Earlier this week the King and Queen celebrated their 75th birthdays and an opinion poll conducted by InFact Norge AS for VG that day, and published in VG the following day, shows that 74.6 % of the 1,023 respondents support the monarchy.
This weekend and the coming days see the celebrations of the diamond jubilee of Queen Elizabeth II of Britain, an event which has also caused at least two opinion polls relating to the British monarchy.
An opinion poll by Ipsos MORI, reported in the Daily Telegraph, shows 80 % in favour of the monarchy, while 13 % want a republic. This is up 5 % from the same poll last year, which was undertaken shortly before the wedding of the Duke and Duchess of Cambridge.
A poll done by IMC Research between 18 and 20 May and published in the Guardian on 25 May shows that 69 % of the 1,002 respondents think Britain would be worse off without the monarchy, while 22 % think it would be better off. The Guardian points out that the margin has not been greater on any of the twelve occasions IMC has asked that question over the past fifteen years. 9 % do not know.
The poll does not ask directly if respondents are in favour of a monarchy or a republic, but only 10 % say that Britain should become a republic and elect a head of state when Queen Elizabeth dies or abdicates. 39 % want the crown to pass to the Prince of Wales, 48 % say that it should pass to the Duke of Cambridge, while 3 % do not know.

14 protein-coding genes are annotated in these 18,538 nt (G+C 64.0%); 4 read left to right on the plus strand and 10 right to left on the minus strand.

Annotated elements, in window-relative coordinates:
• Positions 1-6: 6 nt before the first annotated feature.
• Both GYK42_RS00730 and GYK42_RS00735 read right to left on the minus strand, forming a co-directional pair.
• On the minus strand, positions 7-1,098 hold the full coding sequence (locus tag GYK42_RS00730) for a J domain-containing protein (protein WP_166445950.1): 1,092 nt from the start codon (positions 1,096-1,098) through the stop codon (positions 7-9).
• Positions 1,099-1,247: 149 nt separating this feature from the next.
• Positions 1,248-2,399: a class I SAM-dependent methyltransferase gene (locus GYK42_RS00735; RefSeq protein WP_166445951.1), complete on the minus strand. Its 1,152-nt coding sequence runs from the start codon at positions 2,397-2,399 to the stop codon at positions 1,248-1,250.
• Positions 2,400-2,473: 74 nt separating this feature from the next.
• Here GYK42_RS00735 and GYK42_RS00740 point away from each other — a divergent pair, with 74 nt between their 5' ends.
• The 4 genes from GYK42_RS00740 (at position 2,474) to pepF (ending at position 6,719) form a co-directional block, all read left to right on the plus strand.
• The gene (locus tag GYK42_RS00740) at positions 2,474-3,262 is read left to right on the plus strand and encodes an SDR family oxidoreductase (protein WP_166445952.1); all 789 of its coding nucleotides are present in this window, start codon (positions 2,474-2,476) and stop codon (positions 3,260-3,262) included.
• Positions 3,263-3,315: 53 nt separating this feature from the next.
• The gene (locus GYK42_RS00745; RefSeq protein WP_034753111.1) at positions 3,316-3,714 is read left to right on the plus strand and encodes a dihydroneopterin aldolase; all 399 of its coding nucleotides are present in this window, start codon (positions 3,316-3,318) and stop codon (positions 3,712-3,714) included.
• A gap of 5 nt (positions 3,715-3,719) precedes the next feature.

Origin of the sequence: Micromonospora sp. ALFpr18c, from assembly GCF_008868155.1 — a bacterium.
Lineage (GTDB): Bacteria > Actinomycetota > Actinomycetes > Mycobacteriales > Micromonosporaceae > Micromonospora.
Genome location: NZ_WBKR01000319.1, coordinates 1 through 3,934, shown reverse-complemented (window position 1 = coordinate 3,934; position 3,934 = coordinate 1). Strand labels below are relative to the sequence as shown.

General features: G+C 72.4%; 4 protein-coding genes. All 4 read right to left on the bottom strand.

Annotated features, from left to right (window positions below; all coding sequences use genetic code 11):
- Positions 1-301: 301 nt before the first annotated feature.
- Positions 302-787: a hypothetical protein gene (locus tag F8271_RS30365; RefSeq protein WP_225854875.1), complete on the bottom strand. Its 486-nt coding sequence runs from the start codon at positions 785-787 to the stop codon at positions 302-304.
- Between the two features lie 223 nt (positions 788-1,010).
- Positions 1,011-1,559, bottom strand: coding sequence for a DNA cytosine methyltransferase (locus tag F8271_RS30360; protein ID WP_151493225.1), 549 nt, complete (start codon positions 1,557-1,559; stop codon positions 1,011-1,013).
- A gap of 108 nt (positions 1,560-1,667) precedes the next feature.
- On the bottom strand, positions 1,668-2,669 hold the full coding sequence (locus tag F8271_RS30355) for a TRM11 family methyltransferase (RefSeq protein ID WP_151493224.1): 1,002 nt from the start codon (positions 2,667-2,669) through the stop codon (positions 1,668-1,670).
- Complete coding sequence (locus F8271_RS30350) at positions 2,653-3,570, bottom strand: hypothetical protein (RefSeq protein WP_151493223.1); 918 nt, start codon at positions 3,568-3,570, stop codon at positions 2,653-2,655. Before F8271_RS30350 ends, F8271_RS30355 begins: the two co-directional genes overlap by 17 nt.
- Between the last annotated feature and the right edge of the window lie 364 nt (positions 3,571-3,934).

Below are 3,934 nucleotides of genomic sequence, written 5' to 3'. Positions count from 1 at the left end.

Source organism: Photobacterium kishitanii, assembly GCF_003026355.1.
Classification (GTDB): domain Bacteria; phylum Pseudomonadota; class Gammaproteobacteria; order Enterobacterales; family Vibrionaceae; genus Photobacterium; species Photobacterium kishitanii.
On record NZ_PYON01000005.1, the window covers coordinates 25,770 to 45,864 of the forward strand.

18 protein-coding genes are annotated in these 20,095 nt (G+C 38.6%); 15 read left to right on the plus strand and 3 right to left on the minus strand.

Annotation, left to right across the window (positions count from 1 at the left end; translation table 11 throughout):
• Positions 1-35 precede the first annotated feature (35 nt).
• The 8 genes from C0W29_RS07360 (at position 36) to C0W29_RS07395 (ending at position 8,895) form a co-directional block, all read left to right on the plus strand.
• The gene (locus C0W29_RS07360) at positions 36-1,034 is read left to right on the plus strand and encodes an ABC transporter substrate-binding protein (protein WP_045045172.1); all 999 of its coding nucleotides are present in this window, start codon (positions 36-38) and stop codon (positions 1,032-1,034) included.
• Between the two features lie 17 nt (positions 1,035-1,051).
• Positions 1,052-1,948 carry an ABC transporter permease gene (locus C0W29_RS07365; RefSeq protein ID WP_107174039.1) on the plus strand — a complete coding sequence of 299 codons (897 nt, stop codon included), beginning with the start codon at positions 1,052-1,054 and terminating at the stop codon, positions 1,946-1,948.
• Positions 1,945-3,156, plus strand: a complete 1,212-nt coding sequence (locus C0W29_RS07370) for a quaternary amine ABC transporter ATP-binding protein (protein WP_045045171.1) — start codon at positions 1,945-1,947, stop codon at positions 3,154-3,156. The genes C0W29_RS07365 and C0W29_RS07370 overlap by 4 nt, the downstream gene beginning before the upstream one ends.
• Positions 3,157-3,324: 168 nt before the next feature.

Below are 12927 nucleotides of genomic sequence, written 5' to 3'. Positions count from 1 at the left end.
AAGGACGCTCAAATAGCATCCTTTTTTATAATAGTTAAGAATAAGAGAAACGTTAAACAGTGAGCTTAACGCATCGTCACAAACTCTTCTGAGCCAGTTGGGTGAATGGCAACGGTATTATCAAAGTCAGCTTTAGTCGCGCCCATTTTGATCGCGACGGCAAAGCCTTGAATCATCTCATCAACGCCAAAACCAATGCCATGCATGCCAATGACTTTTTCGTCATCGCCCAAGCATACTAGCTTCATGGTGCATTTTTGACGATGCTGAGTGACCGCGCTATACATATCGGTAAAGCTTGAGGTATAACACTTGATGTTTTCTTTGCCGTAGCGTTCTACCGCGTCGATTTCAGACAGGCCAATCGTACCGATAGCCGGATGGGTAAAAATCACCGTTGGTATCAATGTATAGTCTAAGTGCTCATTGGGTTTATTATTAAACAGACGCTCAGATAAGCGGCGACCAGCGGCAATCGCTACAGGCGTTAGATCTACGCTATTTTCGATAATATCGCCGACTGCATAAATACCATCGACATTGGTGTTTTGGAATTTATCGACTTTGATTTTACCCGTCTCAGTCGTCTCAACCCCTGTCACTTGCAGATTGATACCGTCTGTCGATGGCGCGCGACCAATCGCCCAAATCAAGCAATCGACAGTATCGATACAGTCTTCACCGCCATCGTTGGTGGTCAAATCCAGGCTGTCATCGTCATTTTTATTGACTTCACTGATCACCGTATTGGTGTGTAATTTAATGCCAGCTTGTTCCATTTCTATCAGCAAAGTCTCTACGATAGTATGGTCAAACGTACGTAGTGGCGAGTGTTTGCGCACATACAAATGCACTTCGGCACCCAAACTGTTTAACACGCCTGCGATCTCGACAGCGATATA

At the end of April the SOM Institute at the University of Gothenburg’s annual survey of public attitudes to a multitude of questions was also published. Of the 4,720 respondents (interviewed over a period stretching from September to January), 56 % want Sweden to remain a monarchy, while 19 % opt for a republic. Interestingly, as many as 25 % claim to have no opinion about it.
As a comparison, the 2010 report from the SOM Institute found 60 % in favour of the monarchy, 19 % in favour of a republic and 21 % without an opinion. In the 2003 report 68 % supported the monarchy, 15 % opted for a republic and 17 % had no opinion.
The SOM Institute’s report also shows that the margin between those who have confidence in the royal family and those who do not is now only 4 %. In 2010 the margin was 21 %; in 1995, the first year this poll was conducted, it was 41 %.